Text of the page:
Poll: Latino Voters Want Obama

By Griselda Nevárez, Voxxi

President Barack Obama has stretched his lead over his presumptive Republican opponent Mitt Romney among Latino voters in the key battleground states of Arizona, Colorado, Florida, Nevada and Virginiaaccording to a poll released Friday.

The poll taken by Latino Decisions and America’s Voice shows Obama enjoys a 63 percent to 27 percent lead over Romney among Latino voters in the five states combined. All five states are expected to be up for grabs in the November election. Political observers say Latino voters in those states could decide the outcome.

The biggest lead for Obama is in Arizona where 74 percent of registered Latino voters say they favor the president while 18 percent prefer Romney. In Florida, Obama leads 53 percent to 37 percent; in Colorado he is favored 70 percent to 22 percent; in Nevada 69 percent to 20 percent; and in Virginia 59 percent to 28 percent.

In the 2008 presidential election, 67 percent of the Latino vote went to Obama and 31 percent to Sen. John McCain (R-Ariz.). To win this election, analysts agree that Romney needs at least 40 percent of the Latino vote. But critics say that could only happen if Romeny softens his tough tone on immigration — an approach he seemed to begin Thursday in addressing a conference of the National Association of Latino Elected & Appointed Officials.

Latino Decisions suggests Obama’s significant lead is due to his recent announcement to defer the deportation of 800,000 undocumented youth and allow them to apply for work permits.

New polling data gathered June 17-21 by America’s Voice and Latino Decisions found that Latino voters largely support Obama’s policy change. Of the 2,000 Latinos surveyed, 58 percent said they are now more enthusiastic about Obama, while 9 percent said they are less enthusiastic.

In an effort to gain support from Latinos, Romney has been departing from the hard-line immigration positions he took in the primaries. On different occasions, the Republican candidate said he backed Arizona’s tough immigration law and believed strict enforcement would make undocumented workers “self-deport.”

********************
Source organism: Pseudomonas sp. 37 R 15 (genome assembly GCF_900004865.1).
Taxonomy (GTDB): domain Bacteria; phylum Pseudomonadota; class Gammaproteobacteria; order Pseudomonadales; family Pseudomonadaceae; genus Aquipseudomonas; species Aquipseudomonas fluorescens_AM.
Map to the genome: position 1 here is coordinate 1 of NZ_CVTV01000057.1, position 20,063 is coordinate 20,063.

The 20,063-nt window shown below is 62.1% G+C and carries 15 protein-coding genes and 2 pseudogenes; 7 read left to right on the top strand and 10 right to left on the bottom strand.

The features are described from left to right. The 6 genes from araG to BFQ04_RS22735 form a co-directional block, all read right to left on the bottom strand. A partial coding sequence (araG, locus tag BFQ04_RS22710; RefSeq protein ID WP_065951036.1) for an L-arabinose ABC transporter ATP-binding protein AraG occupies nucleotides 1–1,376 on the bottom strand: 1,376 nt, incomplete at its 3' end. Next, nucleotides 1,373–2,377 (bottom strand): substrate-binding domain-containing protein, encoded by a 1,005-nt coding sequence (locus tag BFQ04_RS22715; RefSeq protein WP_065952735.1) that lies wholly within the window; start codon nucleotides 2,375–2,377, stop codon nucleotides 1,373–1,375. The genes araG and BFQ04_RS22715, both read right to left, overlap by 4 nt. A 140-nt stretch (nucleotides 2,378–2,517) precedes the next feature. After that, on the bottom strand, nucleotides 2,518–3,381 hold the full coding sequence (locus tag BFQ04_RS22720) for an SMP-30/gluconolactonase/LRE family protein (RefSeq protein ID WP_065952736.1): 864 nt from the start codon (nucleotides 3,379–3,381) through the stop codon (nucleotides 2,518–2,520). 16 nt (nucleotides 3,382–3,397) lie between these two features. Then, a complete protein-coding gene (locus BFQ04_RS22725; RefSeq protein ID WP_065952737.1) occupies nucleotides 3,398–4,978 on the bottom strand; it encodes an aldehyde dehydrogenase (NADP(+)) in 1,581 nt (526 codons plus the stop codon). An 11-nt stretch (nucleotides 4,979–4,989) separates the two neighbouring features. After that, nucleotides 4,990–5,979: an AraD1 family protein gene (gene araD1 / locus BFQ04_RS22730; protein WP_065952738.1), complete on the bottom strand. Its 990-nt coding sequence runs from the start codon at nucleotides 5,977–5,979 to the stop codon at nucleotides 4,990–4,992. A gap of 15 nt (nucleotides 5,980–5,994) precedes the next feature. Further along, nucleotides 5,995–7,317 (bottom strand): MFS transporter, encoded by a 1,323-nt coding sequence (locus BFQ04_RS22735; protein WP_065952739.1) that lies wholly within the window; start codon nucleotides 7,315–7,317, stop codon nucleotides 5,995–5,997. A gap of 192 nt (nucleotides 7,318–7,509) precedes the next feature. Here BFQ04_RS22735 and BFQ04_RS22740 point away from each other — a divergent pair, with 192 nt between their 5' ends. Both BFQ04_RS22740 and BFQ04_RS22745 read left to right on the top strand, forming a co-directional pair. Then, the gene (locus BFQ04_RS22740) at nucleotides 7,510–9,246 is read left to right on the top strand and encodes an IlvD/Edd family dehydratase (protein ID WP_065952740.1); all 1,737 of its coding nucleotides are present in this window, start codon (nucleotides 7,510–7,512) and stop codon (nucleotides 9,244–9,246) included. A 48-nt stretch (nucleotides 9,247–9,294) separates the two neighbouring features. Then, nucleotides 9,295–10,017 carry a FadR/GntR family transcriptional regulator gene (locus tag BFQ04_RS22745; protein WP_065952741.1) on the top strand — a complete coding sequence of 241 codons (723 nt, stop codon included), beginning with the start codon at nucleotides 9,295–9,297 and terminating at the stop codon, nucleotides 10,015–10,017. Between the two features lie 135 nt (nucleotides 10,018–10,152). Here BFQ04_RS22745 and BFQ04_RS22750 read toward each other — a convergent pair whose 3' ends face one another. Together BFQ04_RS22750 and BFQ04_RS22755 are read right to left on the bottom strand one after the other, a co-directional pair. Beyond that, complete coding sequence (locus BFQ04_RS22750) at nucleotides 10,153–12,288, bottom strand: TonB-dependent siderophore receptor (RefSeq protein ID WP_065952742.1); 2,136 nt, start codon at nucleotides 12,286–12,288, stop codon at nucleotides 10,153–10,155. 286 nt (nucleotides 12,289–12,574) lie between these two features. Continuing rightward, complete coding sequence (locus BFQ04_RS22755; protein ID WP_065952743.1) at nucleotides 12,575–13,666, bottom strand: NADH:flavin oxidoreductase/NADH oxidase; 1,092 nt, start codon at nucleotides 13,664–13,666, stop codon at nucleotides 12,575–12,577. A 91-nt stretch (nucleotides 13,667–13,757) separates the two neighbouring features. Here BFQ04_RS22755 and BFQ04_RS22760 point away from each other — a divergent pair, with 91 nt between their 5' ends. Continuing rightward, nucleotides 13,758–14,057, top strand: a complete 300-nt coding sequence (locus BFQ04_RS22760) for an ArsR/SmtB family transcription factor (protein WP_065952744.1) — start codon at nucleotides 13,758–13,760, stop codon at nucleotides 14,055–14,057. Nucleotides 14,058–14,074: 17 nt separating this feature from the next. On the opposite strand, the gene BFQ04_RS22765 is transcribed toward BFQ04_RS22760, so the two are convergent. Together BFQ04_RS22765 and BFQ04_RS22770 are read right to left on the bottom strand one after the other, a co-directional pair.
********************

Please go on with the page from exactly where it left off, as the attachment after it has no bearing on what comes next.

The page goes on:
On Wednesday, while speaking at the 29th annual conference of NALEO, Romney told the largely Hispanic audience that “immigration reform is not just a moral imperative, but an economic necessity as well.”

He spoke about his immigration reform plan – one that would secure the border, make it harder for immigrants to overstay their visas, implement a mandatory employment verification system, legalize undocumented young immigrants who enlist in the military and improve the temporary worker visa program.

Though the former Massachusetts governor didn’t say whether he would reverse Obama’s temporary relief from deportation for undocumented youth, he said, “I will put in place my own long-term solution that will replace and supersede the president’s temporary measure. As president, I won’t settle for a stop-gap measure. I will work with Republicans and Democrats to find a long-term solution.”

The next day, Obama addressed the same crowd. He reminded Latinos that Romney has promised to veto the DREAM Act, a law that would pave a path to citizenship for undocumented youth who complete either two years of college or military service.

The president defended his decision to protect undocumented youth from deportation saying, “It was the right thing to do.” He added, “It’s not amnesty. It falls short of where we need to be – a path to citizenship. It’s not a permanent fix. This is a temporary measure that lets us focus our resources wisely while offering some justice to these young people.”

Obama also renewed his call for a broader immigration reform saying, “What’s also needed is immigration reform that finally lives up to our heritage as a nation of laws and as a nation of immigrants, and continues the American story of renewal and energy and dynamism that’s made us who we are.”

This article was first published in Voxxi.

Griselda Nevárez is a reporter with Hispanic Link News Service in Washington D.C.

[Photo by Joe Crimmings Photography]

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